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Please note that this is just a thought experiment.
I know global (static) vars are bad and breaking scope is a bad idea in any case.

Consider the following code:

function IsItChanged: integer;
const
  CanIBeChanged: integer = 0;
begin
  Result:= CanIBeChanged; 
end;

Assuming writable constants have been enabled, how can I change the value of CanIBeChanged from outside the scope of the function it's declared in?

PS No I do not intend to ever use this code it's just a question out of interest.

share|improve this question
up vote 12 down vote accepted

Well, it can only be done by leaking a pointer to the writeable typed constant. Here is an example that takes a rather convoluted way to print the number of the beast:

program NaughtyNaughtyVeryNaughty;{$J+}
{$APPTYPE CONSOLE}
procedure Test(out MyPrivatesExposed: PInteger);
const
  I: Integer=665;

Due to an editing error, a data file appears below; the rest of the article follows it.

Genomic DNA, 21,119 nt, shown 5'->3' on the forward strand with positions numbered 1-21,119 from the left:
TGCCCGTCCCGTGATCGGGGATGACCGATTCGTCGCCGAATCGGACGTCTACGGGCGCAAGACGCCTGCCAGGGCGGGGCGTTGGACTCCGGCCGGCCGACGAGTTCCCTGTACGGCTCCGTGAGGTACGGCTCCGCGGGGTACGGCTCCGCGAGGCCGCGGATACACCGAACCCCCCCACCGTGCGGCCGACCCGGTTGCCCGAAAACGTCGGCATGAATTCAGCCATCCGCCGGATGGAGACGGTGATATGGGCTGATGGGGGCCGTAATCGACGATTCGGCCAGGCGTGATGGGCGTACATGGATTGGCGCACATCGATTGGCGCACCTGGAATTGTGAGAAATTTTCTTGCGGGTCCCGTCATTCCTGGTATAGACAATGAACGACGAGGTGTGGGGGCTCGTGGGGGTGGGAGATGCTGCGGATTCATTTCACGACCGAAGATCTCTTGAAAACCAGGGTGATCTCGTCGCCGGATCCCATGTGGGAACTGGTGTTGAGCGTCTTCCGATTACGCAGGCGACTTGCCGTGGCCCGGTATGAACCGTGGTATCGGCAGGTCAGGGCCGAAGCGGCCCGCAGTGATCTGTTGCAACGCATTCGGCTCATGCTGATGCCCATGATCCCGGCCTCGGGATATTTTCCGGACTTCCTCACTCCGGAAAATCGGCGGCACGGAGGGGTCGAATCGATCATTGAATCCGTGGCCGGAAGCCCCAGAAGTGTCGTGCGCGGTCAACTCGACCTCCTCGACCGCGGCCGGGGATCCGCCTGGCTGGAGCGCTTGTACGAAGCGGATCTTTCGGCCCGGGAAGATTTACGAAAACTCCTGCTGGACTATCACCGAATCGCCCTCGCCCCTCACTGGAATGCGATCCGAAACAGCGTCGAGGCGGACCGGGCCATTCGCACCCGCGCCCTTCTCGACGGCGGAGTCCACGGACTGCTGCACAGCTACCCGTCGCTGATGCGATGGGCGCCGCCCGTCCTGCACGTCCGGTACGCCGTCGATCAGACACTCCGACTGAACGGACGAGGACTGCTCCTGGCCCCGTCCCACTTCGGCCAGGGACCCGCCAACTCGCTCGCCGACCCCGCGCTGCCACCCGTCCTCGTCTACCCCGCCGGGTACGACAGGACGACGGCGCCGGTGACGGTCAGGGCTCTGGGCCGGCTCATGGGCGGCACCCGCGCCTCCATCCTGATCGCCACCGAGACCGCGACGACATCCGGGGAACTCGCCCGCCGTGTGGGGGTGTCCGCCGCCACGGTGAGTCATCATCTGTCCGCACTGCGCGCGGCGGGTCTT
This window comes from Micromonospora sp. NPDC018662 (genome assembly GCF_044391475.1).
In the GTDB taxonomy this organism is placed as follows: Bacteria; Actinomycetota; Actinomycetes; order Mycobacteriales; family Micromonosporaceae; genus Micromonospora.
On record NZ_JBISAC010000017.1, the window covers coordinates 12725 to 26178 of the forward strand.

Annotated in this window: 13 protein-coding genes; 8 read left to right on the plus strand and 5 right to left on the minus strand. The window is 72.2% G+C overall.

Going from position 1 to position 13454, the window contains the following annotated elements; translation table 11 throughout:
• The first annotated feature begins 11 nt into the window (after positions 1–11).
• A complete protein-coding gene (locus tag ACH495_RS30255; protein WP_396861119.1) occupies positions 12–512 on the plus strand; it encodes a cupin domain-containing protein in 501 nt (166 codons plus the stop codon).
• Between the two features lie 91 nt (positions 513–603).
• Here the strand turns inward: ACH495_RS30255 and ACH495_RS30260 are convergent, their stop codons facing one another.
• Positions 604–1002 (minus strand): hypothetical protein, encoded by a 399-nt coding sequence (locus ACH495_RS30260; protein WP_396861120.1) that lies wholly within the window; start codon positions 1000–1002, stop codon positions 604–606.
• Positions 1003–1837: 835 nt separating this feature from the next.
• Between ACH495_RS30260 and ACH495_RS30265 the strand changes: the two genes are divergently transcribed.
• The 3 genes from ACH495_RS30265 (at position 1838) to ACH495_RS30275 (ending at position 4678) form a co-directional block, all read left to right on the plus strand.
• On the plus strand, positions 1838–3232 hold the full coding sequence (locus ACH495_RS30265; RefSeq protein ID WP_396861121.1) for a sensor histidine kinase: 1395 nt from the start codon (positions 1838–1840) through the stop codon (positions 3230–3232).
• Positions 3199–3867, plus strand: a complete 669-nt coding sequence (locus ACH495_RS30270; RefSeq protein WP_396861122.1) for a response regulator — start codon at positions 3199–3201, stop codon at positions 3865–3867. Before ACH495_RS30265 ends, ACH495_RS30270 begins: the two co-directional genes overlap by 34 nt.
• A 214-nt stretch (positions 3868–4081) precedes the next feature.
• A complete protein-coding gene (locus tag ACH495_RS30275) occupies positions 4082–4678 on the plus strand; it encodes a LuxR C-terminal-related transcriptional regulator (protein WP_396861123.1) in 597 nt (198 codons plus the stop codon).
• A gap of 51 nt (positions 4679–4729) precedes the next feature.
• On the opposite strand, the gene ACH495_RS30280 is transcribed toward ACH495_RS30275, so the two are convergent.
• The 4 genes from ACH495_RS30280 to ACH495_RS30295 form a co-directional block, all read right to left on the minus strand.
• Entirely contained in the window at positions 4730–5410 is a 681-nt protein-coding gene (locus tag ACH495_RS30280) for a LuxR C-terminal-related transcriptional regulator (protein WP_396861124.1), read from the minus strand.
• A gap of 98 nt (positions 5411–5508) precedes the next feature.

begin
  MyPrivatesExposed := @I;
  inc(I);
end;

var
  I: PInteger;
begin
  Test(I);
  Writeln(I^);
  Readln;
end.

Since the scope of a local is confined to the function in which it is defined, the approach outlined above is the only possible solution.

share|improve this answer
    
What's the livetime of a local writable const? Until the code leaves the method(like a normal local variable), or is it shared? In the first case your code has undefined behavior. – CodesInChaos Mar 11 '12 at 14:08
1  
@CodeInChaos It's a truly bizarre construct. They are really global variables. Equivalent to C locals with static storage. – David Heffernan Mar 11 '12 at 14:10
    
I was vaguely remembering something like that, but wasn't sure anymore. – CodesInChaos Mar 11 '12 at 14:12
    
It can appear even more naughty if you move inc(I) to inc(I^); right after Test(I); – kobik Mar 11 '12 at 15:10
1  
@AndriyM, one thing is to expose them... but to actually INC them, is a greater naughtiness. – kobik Mar 11 '12 at 15:56

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